Analysis of Spiritual Pilgrimage in The Narrow Road To The Deep North

In The Narrow Road to the Deep North, the adventure turns into the incredible similitude. Travel is life. Life is travel. There's no closure to travel; you succumb to death on the road, you’re conceived on the road. What's more, the road takes on a few implications. Be that as it may, it's a troublesome journey, that is the narrow road. It is anything but a simple road, and the pilgrim isn't simply somebody who's going touring. He's somebody who has thrown away the entirety of his possessions and essentially turns into a panhandler. What's more, it's through that venture that he creates poetry. Basho’s The Narrow Road to the Deep North introduces three essential themes:

  1. impermanency, the ever-changing way of nature, and the transiency of all life;
  2. the notion of life as a type of spiritual journey; and
  3. the transformation of everyday life.

The theme of transiency in The Narrow Road to the Deep North is primarily associated with the ephemeral nature of human affairs and social life, and the whole of nature itself. The notion of impermanence is in response to the inescapable way of nature and fate of the whole world. This view of placing the fate of human life within the larger context of an impermanent, ever-changing nature relates to the prominence of the idea of death. The first hint of Basho’s awareness of impending death occurs in the opening passage, for the selling of his hut could very well indicate Basho did not expect to return from his journey. Ironically, Basho’s mentioning of hut and home — things normally designating stability and permanency — become symbols of change, warnings against a false sense of security, and reminders of the transiency of all life. Of all the passage depicting ephemerality and impermanence, none is more poignant than the second to last entry. The weary traveler wrote:

oh what loneliness…

more desolate than Suma

this beach in autumn

between each wave-break…

mixed with small shells, the debris

of bush-clover flowers.

Basho’s acute awareness of impermanence provided him not with a problem to be solved, however, but with the key to the solution of human unease with the transiency of life. Once one realizes that impermanency and death are neither aberrations of nature nor unfortunate mistakes in life, but rather essential characteristics in the very fabric of worldly existence, one no longer attempts to avoid loneliness, heart-ache, or the suffering concomitant with human mortality and instead willfully roots oneself in the impermanent nature of the universe. The Narrow Road to the Deep North suggests that Basho’s self-conscious “rooting” of himself with ever-changing nature took place through travel.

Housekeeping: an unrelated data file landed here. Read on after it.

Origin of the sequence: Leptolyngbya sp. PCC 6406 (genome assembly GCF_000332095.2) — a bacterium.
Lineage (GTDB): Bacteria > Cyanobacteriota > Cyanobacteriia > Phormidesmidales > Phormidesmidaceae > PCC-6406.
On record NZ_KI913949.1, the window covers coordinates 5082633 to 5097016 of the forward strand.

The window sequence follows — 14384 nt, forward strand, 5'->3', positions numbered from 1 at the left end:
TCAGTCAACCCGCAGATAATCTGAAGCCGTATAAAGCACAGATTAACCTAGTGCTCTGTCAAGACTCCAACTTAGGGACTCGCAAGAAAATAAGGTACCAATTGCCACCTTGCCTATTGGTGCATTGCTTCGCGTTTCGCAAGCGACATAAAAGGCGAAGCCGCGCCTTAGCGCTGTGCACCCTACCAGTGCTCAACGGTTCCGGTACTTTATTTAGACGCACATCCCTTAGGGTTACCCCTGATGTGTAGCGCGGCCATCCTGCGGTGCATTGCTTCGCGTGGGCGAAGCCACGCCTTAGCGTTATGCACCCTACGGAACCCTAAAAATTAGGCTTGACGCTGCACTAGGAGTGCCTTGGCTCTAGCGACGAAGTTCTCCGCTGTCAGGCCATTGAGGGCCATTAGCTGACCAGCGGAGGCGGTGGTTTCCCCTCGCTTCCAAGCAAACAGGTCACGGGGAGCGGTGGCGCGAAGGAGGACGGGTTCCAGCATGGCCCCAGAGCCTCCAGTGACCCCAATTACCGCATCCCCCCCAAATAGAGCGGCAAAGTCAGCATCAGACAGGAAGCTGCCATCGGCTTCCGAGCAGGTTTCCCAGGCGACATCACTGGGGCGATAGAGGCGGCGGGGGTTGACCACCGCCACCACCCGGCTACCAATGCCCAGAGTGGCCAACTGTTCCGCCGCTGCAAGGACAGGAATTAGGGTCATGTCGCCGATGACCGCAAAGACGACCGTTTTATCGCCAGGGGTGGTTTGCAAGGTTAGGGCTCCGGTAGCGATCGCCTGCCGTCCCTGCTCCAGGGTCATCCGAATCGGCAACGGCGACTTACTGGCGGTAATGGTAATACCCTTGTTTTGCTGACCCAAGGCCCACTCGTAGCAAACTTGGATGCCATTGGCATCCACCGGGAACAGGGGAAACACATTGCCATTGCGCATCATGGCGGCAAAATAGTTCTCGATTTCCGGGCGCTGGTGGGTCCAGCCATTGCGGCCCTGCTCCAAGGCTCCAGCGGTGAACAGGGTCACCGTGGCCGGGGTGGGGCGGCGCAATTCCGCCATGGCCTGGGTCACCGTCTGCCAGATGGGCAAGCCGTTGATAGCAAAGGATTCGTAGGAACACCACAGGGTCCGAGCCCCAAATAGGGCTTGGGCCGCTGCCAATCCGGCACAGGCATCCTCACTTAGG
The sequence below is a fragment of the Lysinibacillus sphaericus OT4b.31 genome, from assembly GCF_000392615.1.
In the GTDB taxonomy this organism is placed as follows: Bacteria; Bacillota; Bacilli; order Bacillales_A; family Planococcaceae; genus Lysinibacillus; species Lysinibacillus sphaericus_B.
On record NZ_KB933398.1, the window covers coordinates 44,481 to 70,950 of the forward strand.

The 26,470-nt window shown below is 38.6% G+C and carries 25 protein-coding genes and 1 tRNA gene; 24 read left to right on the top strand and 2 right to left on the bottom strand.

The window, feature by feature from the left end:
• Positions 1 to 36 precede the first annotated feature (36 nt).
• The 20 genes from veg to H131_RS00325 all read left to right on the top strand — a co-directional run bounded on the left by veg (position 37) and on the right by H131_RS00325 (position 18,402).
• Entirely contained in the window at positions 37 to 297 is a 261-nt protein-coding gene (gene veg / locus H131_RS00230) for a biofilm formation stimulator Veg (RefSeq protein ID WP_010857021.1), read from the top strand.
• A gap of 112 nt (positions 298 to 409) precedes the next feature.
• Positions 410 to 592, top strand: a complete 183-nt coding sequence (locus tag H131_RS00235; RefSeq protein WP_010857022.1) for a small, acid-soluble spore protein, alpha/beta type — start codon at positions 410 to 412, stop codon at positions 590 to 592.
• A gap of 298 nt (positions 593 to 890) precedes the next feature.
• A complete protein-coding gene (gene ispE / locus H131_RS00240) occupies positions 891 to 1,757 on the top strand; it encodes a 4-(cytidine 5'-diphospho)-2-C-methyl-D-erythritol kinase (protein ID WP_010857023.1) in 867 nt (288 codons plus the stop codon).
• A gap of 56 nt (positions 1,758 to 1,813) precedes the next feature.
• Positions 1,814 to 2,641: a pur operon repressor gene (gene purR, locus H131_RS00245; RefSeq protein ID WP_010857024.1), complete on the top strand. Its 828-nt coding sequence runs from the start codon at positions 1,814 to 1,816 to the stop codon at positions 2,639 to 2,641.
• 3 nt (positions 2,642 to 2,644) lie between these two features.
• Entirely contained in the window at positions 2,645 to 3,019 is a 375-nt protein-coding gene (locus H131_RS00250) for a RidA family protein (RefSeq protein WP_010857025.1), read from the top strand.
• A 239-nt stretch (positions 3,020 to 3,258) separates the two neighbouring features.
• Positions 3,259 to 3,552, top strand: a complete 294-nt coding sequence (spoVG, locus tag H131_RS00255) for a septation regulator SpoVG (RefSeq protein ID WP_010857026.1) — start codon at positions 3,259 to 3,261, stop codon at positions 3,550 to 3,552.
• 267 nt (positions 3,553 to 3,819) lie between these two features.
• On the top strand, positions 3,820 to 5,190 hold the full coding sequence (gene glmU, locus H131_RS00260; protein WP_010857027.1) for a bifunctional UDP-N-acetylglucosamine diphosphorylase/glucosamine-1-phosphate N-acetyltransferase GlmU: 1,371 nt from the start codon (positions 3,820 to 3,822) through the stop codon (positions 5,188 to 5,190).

Pilgrimages to temples, shrines, sacred places, and poetic places formed an integral part of the travel tradition in Basho’s The Narrow Road to the Deep North. Basho’s experience at Matsushima illustrates how his pilgrimage may be envisioned as an impassion pursuit of poetic truthfulness through immersion in nature. This leads to the traveler’s connectedness, interpenetration, and co-arising of all things — poet, rocks, cicadas, and silence. The final occasion of Basho’s attainment in which he ascends upon the Three Holy Mountains is worth mentioning. After climbing Mount Haguro, Basho refers to the Tendai sect, stating how the bright moon “holds up the lamp of perfection and enlightenment”. The grace revealed in the ascent up the mountains evokes reverence, awe, and compassion in everything it touches. Taken as a whole, the Three Mountains represent at once spiritual pilgrimage, “awakening to the high,” and “returning” to the world common life.

The theme of the transformation of everyday life is most accurately presented in Basho’s encounter with the prostitutes on their way to the shrine of Ise. The young women had fallen to shame and sorrow due to their unfortunate karma. Despite Basho’s apparent callousness, the story tellingly illustrates his insight into the common life. The first thing to notice is Basho’s refusal to criticize or condescend these women in any way. Basho believes that one should immerse oneself in the way of nature and accept “Buddha’s compassion”. It is only through accepting change, impermanency and the way of nature that one may gain true insight into the human condition and attain to reality. Basho, Sora and the two young women are all pilgrims on an endless journey characterized by impermanence. Basho embraces his condition, for the pilgrimage itself is both the journey and the goal; he accepts all things and everyone simply for what they are. Such insight renders suffering sufferable, and transforms the unsatisfactory condition of life into something infinitely more noble and honorable.

In The Narrow Road to the Deep North, we find a humble, unpretentious pilgrim pointing out the simplicity, wonder and poetic beauty of all life. The insight of the Buddhist notion of the interpenetration of emptiness and impermanency provided the foundation of Basho’s poetic ideal of the unchanging and the ever-changing. The quest for a more complete realization of this ideal was a chief impetus in Basho’s spiritual pilgrimage. Ultimately, it is not only Basho’s world which one intends to experience more fully, but our own; Basho’s The Narrow Road to the Deep North, therefore becomes a Zen garden gate — inviting us on our own pilgrimage where “journeying is life, and journeying is home”.

09 March 2021
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